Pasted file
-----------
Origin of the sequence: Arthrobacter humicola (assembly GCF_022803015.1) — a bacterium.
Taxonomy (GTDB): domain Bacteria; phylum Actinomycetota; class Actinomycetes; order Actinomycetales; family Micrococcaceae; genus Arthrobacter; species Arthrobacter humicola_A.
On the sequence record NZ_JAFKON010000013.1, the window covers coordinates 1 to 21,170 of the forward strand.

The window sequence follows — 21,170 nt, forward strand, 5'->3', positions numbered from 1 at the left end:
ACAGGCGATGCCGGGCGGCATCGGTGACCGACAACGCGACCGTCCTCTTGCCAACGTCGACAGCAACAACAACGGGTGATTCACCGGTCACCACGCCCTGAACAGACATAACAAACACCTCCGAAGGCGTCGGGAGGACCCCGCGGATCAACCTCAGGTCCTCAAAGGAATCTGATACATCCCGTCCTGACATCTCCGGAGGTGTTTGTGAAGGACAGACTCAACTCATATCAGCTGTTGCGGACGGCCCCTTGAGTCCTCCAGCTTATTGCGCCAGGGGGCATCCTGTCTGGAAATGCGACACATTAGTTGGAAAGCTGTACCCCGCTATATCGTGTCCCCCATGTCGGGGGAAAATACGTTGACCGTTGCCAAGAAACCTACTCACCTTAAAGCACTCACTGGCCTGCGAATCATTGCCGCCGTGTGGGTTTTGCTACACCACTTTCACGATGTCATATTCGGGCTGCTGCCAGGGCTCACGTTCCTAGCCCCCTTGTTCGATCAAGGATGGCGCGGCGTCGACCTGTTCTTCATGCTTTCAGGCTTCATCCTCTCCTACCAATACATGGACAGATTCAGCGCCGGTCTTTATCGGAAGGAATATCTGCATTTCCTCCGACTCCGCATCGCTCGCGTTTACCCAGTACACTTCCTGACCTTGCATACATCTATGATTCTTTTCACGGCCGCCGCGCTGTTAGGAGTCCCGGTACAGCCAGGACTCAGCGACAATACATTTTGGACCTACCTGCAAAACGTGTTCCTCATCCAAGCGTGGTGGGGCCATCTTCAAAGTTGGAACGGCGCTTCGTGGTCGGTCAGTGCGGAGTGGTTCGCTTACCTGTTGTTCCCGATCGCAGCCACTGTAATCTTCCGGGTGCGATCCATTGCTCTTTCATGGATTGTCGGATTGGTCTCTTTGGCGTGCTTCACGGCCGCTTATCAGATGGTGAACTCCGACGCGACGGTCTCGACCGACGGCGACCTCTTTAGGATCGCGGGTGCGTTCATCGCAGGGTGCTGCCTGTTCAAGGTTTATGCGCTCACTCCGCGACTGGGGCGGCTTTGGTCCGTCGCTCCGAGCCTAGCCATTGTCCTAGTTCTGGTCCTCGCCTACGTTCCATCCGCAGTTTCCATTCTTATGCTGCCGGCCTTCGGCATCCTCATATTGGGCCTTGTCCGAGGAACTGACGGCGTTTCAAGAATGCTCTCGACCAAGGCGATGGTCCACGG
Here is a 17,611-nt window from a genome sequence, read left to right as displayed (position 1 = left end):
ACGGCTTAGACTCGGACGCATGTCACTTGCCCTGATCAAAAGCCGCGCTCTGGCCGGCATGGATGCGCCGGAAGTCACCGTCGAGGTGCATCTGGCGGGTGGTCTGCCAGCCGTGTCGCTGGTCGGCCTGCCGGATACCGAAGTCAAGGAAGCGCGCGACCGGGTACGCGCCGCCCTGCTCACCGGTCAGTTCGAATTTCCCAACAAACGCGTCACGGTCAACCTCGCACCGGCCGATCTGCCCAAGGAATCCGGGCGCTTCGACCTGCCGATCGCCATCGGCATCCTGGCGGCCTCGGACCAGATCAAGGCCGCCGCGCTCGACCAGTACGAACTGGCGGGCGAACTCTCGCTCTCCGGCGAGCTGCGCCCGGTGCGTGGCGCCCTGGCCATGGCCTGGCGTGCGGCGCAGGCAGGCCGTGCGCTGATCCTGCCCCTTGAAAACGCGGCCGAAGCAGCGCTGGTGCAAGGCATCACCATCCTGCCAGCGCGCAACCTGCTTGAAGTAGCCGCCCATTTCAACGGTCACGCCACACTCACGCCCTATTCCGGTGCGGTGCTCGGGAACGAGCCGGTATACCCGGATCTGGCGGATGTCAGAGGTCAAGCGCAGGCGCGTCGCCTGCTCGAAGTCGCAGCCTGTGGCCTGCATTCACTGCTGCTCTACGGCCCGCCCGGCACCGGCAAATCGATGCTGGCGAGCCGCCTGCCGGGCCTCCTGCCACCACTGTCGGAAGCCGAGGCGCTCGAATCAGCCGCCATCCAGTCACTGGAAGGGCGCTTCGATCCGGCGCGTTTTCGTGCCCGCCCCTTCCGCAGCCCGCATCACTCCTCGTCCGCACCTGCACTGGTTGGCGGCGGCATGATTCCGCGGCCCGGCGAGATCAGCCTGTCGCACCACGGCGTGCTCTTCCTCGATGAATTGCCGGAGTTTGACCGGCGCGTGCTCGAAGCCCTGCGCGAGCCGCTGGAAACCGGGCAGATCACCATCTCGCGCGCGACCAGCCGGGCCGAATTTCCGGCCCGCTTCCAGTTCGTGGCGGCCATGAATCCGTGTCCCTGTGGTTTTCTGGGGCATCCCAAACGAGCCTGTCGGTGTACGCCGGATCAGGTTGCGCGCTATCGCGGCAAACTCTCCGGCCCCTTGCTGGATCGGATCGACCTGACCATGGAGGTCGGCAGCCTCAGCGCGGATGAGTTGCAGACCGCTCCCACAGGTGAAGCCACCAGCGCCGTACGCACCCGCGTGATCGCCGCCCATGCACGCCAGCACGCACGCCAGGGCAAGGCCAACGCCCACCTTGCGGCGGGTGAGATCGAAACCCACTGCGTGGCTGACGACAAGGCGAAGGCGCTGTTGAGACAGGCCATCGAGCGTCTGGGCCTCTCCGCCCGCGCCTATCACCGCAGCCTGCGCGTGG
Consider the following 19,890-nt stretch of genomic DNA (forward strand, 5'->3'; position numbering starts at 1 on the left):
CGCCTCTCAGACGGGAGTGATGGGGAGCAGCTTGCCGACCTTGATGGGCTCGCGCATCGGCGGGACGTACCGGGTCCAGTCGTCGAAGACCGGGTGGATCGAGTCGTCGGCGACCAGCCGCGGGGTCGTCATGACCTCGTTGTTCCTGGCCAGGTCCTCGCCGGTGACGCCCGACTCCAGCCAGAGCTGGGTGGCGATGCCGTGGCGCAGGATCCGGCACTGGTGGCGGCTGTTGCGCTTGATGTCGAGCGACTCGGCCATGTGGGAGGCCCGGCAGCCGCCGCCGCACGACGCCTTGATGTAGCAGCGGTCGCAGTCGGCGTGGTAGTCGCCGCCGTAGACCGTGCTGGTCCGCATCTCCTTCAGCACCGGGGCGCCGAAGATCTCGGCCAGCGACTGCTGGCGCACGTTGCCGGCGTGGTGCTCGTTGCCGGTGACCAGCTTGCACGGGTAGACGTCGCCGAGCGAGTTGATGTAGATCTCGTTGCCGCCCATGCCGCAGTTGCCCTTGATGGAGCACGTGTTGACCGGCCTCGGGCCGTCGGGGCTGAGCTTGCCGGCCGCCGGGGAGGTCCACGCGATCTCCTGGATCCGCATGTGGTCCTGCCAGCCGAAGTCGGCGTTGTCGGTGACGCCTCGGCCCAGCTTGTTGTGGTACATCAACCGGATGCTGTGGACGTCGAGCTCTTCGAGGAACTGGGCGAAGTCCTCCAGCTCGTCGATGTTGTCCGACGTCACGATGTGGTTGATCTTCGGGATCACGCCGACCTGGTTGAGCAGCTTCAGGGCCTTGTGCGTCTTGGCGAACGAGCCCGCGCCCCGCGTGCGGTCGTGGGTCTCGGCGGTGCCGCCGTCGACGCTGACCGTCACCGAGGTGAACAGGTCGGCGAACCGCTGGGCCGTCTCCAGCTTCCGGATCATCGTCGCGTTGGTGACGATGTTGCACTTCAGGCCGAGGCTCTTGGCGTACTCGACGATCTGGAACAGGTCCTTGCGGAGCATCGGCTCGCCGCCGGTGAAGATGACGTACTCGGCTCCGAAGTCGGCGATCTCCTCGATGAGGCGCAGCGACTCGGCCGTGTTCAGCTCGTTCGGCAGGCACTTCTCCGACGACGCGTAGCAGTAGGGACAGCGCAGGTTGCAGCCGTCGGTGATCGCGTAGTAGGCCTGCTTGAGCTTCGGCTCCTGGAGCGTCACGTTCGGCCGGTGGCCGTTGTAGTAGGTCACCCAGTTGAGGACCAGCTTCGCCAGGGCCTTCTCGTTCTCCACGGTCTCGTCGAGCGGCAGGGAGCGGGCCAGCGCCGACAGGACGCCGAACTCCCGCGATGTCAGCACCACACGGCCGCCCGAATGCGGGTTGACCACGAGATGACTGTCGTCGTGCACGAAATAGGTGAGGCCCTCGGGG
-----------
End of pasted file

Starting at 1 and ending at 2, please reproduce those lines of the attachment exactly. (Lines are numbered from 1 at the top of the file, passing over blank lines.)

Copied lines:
Origin of the sequence: Arthrobacter humicola (assembly GCF_022803015.1) — a bacterium.
Taxonomy (GTDB): domain Bacteria; phylum Actinomycetota; class Actinomycetes; order Actinomycetales; family Micrococcaceae; genus Arthrobacter; species Arthrobacter humicola_A.